Define The Problem by Understanding The Data Set – Part II
In the previous part we talked about dataset and how to define problem using your dataset. In that process we talked about couple of techniques, high level though, in order to identify what entails in your dataset. More so, how machine learning can be used in order to investigate and dig out important information in real-time basis.
Since machine learning is a complex and technically heavy subject, we shall discuss some of the aspects of machine learning, before we dwell into dataset issues and where it can affect your algorithms, coding patterns and outputs. As we know there are many ways we can design and develop codes around machine learning issues, in order to ascertain the types of learning approach, we put machine learning in various baskets, namely:
- Supervised Learning
- Semi-Supervised Learning
- Unsupervised Learning
If your dataset is heavily focused on category labels, then you not just encounter a classification problem but also face dichotomy of dimension reduction. Here you need to decide on the spot, what you should expect as an output. Dimension reduction helps in identifying the insights, but whether those reduced dimensions make sense is completely a data scientist’s decision. Technical understanding of issues such as linearity/ non-linearity in dataset, other characteristics such as ability to create a canonical variable using existing two or more variables from the dataset , determine how you should target the dataset and devise your machine learning algorithms.
In Supervised Learning, you can assign tasks of inferring various functions from labeled training data. The training data can consist of a set of training examples as a case of some benchmark, as a first step to devise your model. In supervised learning, each training set is a pair consisting of an input object/labeled category (typically a vector) and a desired output value as the the supervisory signal, as sort of mapping fucntion, where your algorithm can determine how off your output is from the supervisory signals.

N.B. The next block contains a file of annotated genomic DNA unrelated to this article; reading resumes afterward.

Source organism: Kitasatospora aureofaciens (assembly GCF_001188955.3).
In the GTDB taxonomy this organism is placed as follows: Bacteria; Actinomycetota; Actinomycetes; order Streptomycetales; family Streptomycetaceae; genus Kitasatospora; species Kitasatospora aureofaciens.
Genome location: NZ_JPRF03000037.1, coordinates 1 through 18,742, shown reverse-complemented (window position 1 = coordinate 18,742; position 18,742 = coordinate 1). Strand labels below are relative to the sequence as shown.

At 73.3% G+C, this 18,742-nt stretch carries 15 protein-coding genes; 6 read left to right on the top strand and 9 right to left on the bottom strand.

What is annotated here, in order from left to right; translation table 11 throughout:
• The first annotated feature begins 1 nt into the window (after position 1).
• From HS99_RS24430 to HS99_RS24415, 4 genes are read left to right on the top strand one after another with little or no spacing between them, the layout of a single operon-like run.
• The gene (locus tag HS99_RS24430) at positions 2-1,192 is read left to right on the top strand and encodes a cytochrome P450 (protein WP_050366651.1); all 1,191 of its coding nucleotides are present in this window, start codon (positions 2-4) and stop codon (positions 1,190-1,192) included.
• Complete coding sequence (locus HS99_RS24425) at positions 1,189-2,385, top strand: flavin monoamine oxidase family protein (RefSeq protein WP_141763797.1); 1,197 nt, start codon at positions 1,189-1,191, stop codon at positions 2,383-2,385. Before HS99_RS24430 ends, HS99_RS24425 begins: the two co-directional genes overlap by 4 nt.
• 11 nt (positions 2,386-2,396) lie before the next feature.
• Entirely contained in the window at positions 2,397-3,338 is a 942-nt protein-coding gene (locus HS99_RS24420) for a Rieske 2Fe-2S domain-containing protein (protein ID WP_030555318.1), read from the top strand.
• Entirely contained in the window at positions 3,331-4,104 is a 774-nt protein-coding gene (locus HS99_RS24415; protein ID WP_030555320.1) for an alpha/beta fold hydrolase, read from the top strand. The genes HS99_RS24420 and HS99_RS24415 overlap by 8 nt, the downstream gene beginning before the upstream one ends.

We shall be discussing more on Supervised Learning and touch the topics of Blending , GBRT, RBFN and other Neural Network approachs and Regression topics such as LARS and LASSO etc. in coming posts
In Unsupervised Learning, the goal is to model the underlying structure or distribution in the data in order to learn more about the data, unlike supervised learning. These are called unsupervised learning because unlike supervised learning above there is no correct answers and there is mapping function or benchmark available to determine the desired output. Algorithms are left to their own devises to discover and present the interesting structure in the data. Unsupervised learning problems can be further grouped into clustering and association problems.
- Clustering: When you want to discover the inherent groupings in the data, such as grouping customers by purchasing behavior.
- Association: When you want to discover rules that describe large portions of your data, such as people that buy electronic items also tend to buy accessories.
Here we also encounter issues like classification vs. predictive models. Which one to use is determined by the dataset and the client’s business profile. Some popular examples of unsupervised learning algorithms can be highlighted as k-means for clustering problems and apriori algorithm for association rule learning problems. Detailed discussion will be published in later posts.
In Semi-Supervised Learning, the approach is that of trying to find hidden structure in unlabeled data with some predetermined benchmarks. Since the examples given to the learner are unlabeled, there is no error or reward signal to evaluate a potential solution, though skewness can be traced using pre-supplied benchmarks, the quality or usabilty of training examples sets is determined by the data scientist, thus it is a subjective decision. As we can see, these problems sit in between both supervised and unsupervised learning.
A good example is a photo archive where only some of the images are labeled, (e.g. dog, cat, person) and the majority are unlabeled. Many real world machine learning problems fall into this area. This is because it can be expensive or time-consuming to label data as it may require access to domain experts. Whereas unlabeled data is cheap and easy to collect and store. You can use unsupervised learning techniques to discover and learn the structure in the input variables. You can also use supervised learning techniques to make best guess predictions for the unlabeled data, feed that data back into the supervised learning algorithm as training data and use the model to make predictions on new unseen data.